Soon a special education department was opened in the university education faculty, leading to the establishment of the Integrated School for the Disabled. Since that time, countless families have taken up residence in the city to make use of its unique amenities for deaf and disabled children. The second story relates to the Open University in Turkey. The idea stemmed from a series of newspaper articles on a "University Without Walls" written by Büyükerşen at a time when the Ecevit government of the mid-1970s was planning the expansion of university education. Ecevit was enthusiastic, but the Board of Universities rejected the scheme as "foolish." It was only when Büyükerşen presented the same idea to the Kenan Evren regime in 1982 that the necessary legislation was enacted. Today, the Open University Faculty at Anadolu University has over 800,000 students and 70 liaison centers in Turkey and abroad.
Büyükerşen is a well-known figure in center-left politics. At various times in his career, leaders of centrist parties have sought to involve Büyükerşen in national politics. The most insistent calls have came from Ecevit, who twice tried to persuade him to become a parliamentary deputy within the Democratic Society Party, or DSP, offering him the post of education minister in the coalition government of the mid-1990s and the succession to the DSP leadership when he himself was preparing to step down. "When the DSP leadership was offered to me on a plate, I told the my first responsibility is to the people of Eskişehir. I had a duty to the voters who elected me," he said. "By that time, the city council was in the hands of the Justice and Development Party, or AKP, and if I had resigned, I would have been replaced by an AKP appointee. The voters would have said they elected me as mayor and I gave it away. Ecevit said to me that he knew of my love for Eskişehir, but said it was only one city out of 81. I said I had not completed the model that he himself had asked me to establish. The point is not what you can achieve in a single city but that those achievements can be replicated elsewhere."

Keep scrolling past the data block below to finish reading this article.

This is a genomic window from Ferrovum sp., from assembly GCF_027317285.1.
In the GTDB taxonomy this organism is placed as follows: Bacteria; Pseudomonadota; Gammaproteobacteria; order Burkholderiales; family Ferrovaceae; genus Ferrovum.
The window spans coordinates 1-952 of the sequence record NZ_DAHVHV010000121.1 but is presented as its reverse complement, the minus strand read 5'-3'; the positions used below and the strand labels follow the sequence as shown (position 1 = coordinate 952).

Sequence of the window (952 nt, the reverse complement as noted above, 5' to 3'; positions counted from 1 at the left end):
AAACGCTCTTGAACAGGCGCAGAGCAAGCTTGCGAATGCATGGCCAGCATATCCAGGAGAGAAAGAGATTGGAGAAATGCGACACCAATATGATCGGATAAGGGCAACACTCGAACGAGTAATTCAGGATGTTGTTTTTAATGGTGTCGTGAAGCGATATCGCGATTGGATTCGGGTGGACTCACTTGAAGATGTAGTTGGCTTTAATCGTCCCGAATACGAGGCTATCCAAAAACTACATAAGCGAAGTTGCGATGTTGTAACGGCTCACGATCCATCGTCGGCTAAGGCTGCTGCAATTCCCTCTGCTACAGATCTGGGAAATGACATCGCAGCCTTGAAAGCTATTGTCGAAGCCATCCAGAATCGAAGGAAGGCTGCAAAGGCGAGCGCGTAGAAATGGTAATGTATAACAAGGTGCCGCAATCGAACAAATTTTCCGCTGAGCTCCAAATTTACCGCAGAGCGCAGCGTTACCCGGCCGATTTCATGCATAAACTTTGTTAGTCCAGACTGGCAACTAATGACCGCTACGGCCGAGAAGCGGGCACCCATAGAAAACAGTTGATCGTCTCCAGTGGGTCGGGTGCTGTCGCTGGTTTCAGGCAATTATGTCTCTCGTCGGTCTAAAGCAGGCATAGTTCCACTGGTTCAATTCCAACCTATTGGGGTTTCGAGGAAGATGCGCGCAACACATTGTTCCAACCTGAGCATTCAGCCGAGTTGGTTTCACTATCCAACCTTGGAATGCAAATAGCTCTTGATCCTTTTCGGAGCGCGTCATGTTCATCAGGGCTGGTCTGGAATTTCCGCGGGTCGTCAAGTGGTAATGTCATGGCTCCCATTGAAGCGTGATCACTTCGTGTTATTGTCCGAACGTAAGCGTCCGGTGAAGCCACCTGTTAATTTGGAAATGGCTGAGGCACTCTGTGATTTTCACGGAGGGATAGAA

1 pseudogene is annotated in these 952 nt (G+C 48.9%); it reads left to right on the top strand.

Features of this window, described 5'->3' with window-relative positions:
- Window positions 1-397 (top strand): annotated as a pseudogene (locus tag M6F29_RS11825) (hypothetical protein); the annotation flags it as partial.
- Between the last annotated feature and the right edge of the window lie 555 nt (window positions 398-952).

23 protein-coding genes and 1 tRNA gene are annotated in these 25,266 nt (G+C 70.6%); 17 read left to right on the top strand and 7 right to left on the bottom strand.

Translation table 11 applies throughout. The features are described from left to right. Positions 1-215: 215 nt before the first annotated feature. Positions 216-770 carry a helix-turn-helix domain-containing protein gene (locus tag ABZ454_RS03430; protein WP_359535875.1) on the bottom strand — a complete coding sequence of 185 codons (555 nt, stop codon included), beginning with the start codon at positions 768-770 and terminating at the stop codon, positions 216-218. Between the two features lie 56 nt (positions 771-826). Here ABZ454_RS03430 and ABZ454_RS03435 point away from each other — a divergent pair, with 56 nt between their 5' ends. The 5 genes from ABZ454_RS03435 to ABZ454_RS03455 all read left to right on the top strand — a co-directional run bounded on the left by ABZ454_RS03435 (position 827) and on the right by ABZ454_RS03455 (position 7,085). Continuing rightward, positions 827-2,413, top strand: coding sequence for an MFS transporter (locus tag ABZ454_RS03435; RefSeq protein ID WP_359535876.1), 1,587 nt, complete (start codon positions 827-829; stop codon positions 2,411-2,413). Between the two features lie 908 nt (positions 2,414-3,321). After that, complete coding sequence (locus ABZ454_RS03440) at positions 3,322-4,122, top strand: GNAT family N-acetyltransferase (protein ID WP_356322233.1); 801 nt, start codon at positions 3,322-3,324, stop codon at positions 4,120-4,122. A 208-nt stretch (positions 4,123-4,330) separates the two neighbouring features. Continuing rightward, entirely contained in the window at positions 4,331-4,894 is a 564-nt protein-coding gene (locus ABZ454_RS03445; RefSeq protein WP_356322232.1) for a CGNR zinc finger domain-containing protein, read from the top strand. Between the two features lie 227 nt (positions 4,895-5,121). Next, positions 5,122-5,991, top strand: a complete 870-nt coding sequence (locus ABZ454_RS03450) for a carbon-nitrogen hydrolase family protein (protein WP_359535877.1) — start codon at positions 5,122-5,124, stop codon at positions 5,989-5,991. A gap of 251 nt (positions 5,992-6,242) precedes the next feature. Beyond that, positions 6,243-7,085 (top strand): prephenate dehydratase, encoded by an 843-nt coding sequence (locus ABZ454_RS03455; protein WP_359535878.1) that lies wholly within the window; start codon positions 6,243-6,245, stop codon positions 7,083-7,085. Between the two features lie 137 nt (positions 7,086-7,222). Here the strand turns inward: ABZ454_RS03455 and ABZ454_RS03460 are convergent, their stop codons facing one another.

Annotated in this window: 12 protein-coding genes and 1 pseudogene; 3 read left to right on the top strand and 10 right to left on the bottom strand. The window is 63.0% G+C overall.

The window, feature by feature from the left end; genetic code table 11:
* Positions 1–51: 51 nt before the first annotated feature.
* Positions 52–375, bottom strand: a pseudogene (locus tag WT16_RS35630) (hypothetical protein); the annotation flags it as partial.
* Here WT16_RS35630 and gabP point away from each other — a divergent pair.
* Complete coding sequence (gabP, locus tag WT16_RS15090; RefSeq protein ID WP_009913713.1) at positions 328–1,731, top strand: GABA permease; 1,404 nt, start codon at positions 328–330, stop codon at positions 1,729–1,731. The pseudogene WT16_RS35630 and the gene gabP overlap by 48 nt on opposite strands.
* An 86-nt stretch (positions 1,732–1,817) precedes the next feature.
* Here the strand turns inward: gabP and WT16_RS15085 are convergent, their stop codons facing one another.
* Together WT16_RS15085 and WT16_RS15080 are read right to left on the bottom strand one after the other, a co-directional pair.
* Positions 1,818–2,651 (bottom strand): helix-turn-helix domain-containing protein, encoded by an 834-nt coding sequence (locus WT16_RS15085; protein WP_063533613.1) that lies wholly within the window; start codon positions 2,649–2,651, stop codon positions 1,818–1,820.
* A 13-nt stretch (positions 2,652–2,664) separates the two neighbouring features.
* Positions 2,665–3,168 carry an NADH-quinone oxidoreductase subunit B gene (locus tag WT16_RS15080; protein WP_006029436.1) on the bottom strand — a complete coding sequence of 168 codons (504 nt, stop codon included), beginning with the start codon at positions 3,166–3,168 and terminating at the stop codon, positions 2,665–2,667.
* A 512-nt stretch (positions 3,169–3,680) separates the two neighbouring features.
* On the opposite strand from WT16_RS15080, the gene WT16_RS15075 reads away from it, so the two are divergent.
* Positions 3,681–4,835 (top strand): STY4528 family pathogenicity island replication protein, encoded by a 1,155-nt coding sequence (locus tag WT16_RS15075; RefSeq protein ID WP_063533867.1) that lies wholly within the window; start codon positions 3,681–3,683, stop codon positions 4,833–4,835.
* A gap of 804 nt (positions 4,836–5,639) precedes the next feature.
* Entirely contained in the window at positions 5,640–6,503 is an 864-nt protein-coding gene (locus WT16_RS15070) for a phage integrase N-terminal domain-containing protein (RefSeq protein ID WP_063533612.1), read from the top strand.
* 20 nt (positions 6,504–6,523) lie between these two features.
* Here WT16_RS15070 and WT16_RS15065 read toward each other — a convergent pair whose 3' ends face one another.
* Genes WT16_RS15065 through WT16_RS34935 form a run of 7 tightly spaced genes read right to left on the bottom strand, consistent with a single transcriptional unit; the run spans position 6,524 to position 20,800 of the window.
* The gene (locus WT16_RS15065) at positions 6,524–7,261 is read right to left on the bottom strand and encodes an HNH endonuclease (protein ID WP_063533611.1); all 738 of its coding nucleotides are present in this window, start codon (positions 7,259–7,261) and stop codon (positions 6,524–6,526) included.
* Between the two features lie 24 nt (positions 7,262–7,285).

Future belongs to the young
He also reiterated his conviction that the future of the country depended on the involvement and commitment of youth. "I am too old to involve myself in national politics. Young people are what is needed." Eskişehir, he said, should be "the most important and developed education center for the disabled, not only in Turkey but in the whole region: a city where international congresses are held every month and a meeting point where world-renowned scientists in fields such as distance education, educational technology, civil aviation, communications, ceramics and medicinal plants can come together."
"New economic models will be necessary for cities such as ours," he said. "We will no longer be able to depend on manufacturing." The most recent scheme is for the development of health tourism. Büyükerşen said all this can only be achieved with the participation of private enterprise, but the crucial first step has been made. The large showcase schemes have been matched by many other initiatives on a smaller scale. Some of these were directly targeted at the poor and underprivileged, including the setting up of the People's Bakery, or Halk Fırın, that produces a loaf of bread both cheaper and more nutritious than the commercial bakeries. Büyükerşen has even come up with what he hopes will be a solution to the problem of headscarves at universities. On a holiday trip to Egypt, he came across types of turbans that are permitted by present regulations in Turkey.
He brought a selection back to Eskişehir where some of them now feature on photos on student ID cards. "The head garment issue has been exploited by politicians," he said. "But the whole society pays the bill. It is unthinkable that young women should miss an opportunity of a good education because of the manipulation of the issue by politicians."